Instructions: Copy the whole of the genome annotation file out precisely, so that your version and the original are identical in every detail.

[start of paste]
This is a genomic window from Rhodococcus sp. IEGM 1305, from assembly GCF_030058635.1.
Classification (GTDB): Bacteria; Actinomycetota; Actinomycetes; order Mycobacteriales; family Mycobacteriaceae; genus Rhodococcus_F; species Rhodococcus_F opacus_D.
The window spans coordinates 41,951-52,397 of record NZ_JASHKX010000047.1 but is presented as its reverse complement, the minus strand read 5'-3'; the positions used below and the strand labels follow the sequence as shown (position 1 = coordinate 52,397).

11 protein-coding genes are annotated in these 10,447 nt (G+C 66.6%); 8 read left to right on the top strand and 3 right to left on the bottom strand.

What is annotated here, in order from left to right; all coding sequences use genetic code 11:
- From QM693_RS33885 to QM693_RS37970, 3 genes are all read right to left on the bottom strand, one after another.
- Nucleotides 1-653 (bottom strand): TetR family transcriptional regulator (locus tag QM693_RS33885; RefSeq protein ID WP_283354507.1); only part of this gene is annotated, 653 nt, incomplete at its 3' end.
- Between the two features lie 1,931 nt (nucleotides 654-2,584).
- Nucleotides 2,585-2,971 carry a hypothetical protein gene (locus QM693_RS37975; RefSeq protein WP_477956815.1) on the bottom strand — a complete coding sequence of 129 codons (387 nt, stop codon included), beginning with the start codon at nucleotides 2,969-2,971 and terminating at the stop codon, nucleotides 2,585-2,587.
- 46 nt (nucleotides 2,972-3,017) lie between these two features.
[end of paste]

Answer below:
This is a genomic window from Rhodococcus sp. IEGM 1305, from assembly GCF_030058635.1.
Classification (GTDB): Bacteria; Actinomycetota; Actinomycetes; order Mycobacteriales; family Mycobacteriaceae; genus Rhodococcus_F; species Rhodococcus_F opacus_D.
The window spans coordinates 41,951-52,397 of record NZ_JASHKX010000047.1 but is presented as its reverse complement, the minus strand read 5'-3'; the positions used below and the strand labels follow the sequence as shown (position 1 = coordinate 52,397).

11 protein-coding genes are annotated in these 10,447 nt (G+C 66.6%); 8 read left to right on the top strand and 3 right to left on the bottom strand.

What is annotated here, in order from left to right; all coding sequences use genetic code 11:
- From QM693_RS33885 to QM693_RS37970, 3 genes are all read right to left on the bottom strand, one after another.
- Nucleotides 1-653 (bottom strand): TetR family transcriptional regulator (locus tag QM693_RS33885; RefSeq protein ID WP_283354507.1); only part of this gene is annotated, 653 nt, incomplete at its 3' end.
- Between the two features lie 1,931 nt (nucleotides 654-2,584).
- Nucleotides 2,585-2,971 carry a hypothetical protein gene (locus QM693_RS37975; RefSeq protein WP_477956815.1) on the bottom strand — a complete coding sequence of 129 codons (387 nt, stop codon included), beginning with the start codon at nucleotides 2,969-2,971 and terminating at the stop codon, nucleotides 2,585-2,587.
- 46 nt (nucleotides 2,972-3,017) lie between these two features.